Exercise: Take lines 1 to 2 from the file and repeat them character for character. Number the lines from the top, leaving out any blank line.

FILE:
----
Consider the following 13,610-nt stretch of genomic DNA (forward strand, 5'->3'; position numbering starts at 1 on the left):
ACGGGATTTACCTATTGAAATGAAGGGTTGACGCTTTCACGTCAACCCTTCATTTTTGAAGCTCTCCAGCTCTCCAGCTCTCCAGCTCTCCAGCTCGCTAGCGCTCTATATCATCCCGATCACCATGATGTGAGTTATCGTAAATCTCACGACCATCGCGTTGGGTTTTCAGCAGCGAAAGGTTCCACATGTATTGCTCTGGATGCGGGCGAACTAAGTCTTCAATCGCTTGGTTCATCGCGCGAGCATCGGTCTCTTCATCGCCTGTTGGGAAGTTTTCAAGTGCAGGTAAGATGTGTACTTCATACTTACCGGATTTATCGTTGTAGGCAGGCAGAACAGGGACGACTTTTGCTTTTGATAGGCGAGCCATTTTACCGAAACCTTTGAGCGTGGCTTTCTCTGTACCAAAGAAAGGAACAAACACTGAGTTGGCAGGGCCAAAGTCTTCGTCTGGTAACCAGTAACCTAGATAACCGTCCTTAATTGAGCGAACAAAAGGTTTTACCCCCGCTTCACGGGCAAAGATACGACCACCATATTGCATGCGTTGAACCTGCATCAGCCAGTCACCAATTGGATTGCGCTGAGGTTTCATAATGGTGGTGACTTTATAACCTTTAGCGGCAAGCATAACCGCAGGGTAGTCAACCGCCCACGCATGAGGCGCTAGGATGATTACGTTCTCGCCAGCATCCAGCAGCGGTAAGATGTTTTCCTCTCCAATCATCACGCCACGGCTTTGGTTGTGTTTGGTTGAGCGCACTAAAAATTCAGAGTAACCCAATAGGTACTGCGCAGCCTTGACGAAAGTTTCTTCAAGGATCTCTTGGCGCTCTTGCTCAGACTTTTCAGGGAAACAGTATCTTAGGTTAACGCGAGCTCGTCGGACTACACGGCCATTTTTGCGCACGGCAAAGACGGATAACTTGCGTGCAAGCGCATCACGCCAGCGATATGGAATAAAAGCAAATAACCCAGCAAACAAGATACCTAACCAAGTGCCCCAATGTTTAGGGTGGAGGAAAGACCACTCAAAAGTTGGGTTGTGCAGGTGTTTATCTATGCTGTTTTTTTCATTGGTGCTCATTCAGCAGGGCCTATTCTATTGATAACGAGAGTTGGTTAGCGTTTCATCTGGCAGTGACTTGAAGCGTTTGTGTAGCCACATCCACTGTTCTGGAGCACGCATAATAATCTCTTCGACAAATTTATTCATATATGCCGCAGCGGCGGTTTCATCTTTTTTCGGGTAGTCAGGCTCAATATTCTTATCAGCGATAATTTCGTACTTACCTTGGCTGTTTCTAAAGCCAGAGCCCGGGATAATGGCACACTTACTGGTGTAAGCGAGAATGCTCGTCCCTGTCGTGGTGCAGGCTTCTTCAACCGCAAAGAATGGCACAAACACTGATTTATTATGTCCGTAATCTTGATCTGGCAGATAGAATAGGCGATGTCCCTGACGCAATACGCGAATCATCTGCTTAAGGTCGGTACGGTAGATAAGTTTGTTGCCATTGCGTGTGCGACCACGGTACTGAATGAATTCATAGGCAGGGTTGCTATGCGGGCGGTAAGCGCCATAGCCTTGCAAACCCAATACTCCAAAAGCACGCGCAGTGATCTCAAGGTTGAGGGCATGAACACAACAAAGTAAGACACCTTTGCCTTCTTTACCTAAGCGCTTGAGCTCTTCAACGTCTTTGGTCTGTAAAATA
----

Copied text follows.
Consider the following 13,610-nt stretch of genomic DNA (forward strand, 5'->3'; position numbering starts at 1 on the left):
ACGGGATTTACCTATTGAAATGAAGGGTTGACGCTTTCACGTCAACCCTTCATTTTTGAAGCTCTCCAGCTCTCCAGCTCTCCAGCTCTCCAGCTCGCTAGCGCTCTATATCATCCCGATCACCATGATGTGAGTTATCGTAAATCTCACGACCATCGCGTTGGGTTTTCAGCAGCGAAAGGTTCCACATGTATTGCTCTGGATGCGGGCGAACTAAGTCTTCAATCGCTTGGTTCATCGCGCGAGCATCGGTCTCTTCATCGCCTGTTGGGAAGTTTTCAAGTGCAGGTAAGATGTGTACTTCATACTTACCGGATTTATCGTTGTAGGCAGGCAGAACAGGGACGACTTTTGCTTTTGATAGGCGAGCCATTTTACCGAAACCTTTGAGCGTGGCTTTCTCTGTACCAAAGAAAGGAACAAACACTGAGTTGGCAGGGCCAAAGTCTTCGTCTGGTAACCAGTAACCTAGATAACCGTCCTTAATTGAGCGAACAAAAGGTTTTACCCCCGCTTCACGGGCAAAGATACGACCACCATATTGCATGCGTTGAACCTGCATCAGCCAGTCACCAATTGGATTGCGCTGAGGTTTCATAATGGTGGTGACTTTATAACCTTTAGCGGCAAGCATAACCGCAGGGTAGTCAACCGCCCACGCATGAGGCGCTAGGATGATTACGTTCTCGCCAGCATCCAGCAGCGGTAAGATGTTTTCCTCTCCAATCATCACGCCACGGCTTTGGTTGTGTTTGGTTGAGCGCACTAAAAATTCAGAGTAACCCAATAGGTACTGCGCAGCCTTGACGAAAGTTTCTTCAAGGATCTCTTGGCGCTCTTGCTCAGACTTTTCAGGGAAACAGTATCTTAGGTTAACGCGAGCTCGTCGGACTACACGGCCATTTTTGCGCACGGCAAAGACGGATAACTTGCGTGCAAGCGCATCACGCCAGCGATATGGAATAAAAGCAAATAACCCAGCAAACAAGATACCTAACCAAGTGCCCCAATGTTTAGGGTGGAGGAAAGACCACTCAAAAGTTGGGTTGTGCAGGTGTTTATCTATGCTGTTTTTTTCATTGGTGCTCATTCAGCAGGGCCTATTCTATTGATAACGAGAGTTGGTTAGCGTTTCATCTGGCAGTGACTTGAAGCGTTTGTGTAGCCACATCCACTGTTCTGGAGCACGCATAATAATCTCTTCGACAAATTTATTCATATATGCCGCAGCGGCGGTTTCATCTTTTTTCGGGTAGTCAGGCTCAATATTCTTATCAGCGATAATTTCGTACTTACCTTGGCTGTTTCTAAAGCCAGAGCCCGGGATAATGGCACACTTACTGGTGTAAGCGAGAATGCTCGTCCCTGTCGTGGTGCAGGCTTCTTCAACCGCAAAGAATGGCACAAACACTGATTTATTATGTCCGTAATCTTGATCTGGCAGATAGAATAGGCGATGTCCCTGACGCAATACGCGAATCATCTGCTTAAGGTCGGTACGGTAGATAAGTTTGTTGCCATTGCGTGTGCGACCACGGTACTGAATGAATTCATAGGCAGGGTTGCTATGCGGGCGGTAAGCGCCATAGCCTTGCAAACCCAATACTCCAAAAGCACGCGCAGTGATCTCAAGGTTGAGGGCATGAACACAACAAAGTAAGACACCTTTGCCTTCTTTACCTAAGCGCTTGAGCTCTTCAACGTCTTTGGTCTGTAAAATA